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The sudden attacks of vertigo associated with Meniere’s syndrome can be very disabling and make it difficult for people with this condition to maintain their normal routines. Fortunately, medications available today help control the symptoms of vertigo and, in some cases, may even reduce the severity and number of attacks. In most cases, Meniere’s syndrome is not life-threatening. However, the condition often persists over a long period of time and can be quite debilitating.

Meniere’s disease:

The cause isn’t known but it sometimes runs in families. The symptoms usually develop over hours to days. Meniere’s disease can be disabling but treatments are available that may help relieve the symptoms. Medications aren’t always helpful but they can often control vertigo attacks and tinnitus symptoms. Surgery might be an option for some people if other treatments haven’t helped enough.

In the United States, approximately 600 000 people have Meniere’s disease. It usually affects people from age 20 to 50 but it can occur at any age. Meniere’s disease is more common in men and in African Americans.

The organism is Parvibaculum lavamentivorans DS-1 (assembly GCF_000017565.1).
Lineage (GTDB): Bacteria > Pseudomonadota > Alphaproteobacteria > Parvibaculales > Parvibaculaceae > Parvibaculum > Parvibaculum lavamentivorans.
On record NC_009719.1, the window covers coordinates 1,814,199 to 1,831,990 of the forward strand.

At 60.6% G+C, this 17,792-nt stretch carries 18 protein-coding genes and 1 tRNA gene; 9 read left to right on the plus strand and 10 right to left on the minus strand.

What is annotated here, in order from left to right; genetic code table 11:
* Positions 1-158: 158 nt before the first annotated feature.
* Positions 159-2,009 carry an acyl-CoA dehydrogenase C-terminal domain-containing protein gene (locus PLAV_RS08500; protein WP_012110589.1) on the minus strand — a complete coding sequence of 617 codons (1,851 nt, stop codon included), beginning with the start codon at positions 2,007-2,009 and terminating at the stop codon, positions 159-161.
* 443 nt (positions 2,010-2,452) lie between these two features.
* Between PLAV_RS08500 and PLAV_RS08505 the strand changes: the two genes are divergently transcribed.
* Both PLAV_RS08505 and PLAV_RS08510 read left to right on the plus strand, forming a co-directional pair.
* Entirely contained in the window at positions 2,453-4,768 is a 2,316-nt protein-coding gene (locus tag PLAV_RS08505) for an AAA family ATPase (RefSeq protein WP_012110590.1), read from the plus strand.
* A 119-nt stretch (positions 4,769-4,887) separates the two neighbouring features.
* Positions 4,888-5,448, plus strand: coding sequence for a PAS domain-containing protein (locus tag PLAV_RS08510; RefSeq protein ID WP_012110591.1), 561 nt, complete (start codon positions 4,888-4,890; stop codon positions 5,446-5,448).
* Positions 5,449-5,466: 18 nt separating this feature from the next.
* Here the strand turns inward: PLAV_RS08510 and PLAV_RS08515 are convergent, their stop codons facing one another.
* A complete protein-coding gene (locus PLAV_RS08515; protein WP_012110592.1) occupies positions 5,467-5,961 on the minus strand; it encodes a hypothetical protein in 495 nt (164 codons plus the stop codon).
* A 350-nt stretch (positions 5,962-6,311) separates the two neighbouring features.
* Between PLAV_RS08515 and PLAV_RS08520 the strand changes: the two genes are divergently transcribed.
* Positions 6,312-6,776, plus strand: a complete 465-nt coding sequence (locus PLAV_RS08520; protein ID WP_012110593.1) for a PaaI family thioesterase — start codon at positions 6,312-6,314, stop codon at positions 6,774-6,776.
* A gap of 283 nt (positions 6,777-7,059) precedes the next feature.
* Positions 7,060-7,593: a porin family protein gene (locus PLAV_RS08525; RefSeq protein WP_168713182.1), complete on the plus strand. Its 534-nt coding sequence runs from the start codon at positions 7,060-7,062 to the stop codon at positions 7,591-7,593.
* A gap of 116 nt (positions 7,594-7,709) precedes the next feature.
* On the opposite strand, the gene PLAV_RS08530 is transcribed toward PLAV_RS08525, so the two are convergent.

Symptoms of Meniere’s disease:

Meniere’s syndrome is a disorder characterized by episodes of vertigo (a spinning sensation) associated with tinnitus (ringing sound in the ear), a feeling of fullness or pressure in one ear, and fluctuating hearing loss often described as “muffled” or “blocked.”

Hearing loss occurs because all three vestibular organs are hit either directly or indirectly by the abnormal inner ear fluids. In addition to these symptoms, some people with Meniere’s syndrome also experience a periodic loss of balance that may last from minutes to hours or longer.

Although the exact cause of Meniere’s syndrome is poorly understood, the condition is thought to be another disorder called Meniere’s disease. In some cases, these disorders appear together; in other cases only one or the other condition is present. Research suggests that both disorders may result from abnormally high fluid pressure on the inner ear and/or malfunctioning of certain structures in the inner ear (such as hair cells and sensory cells).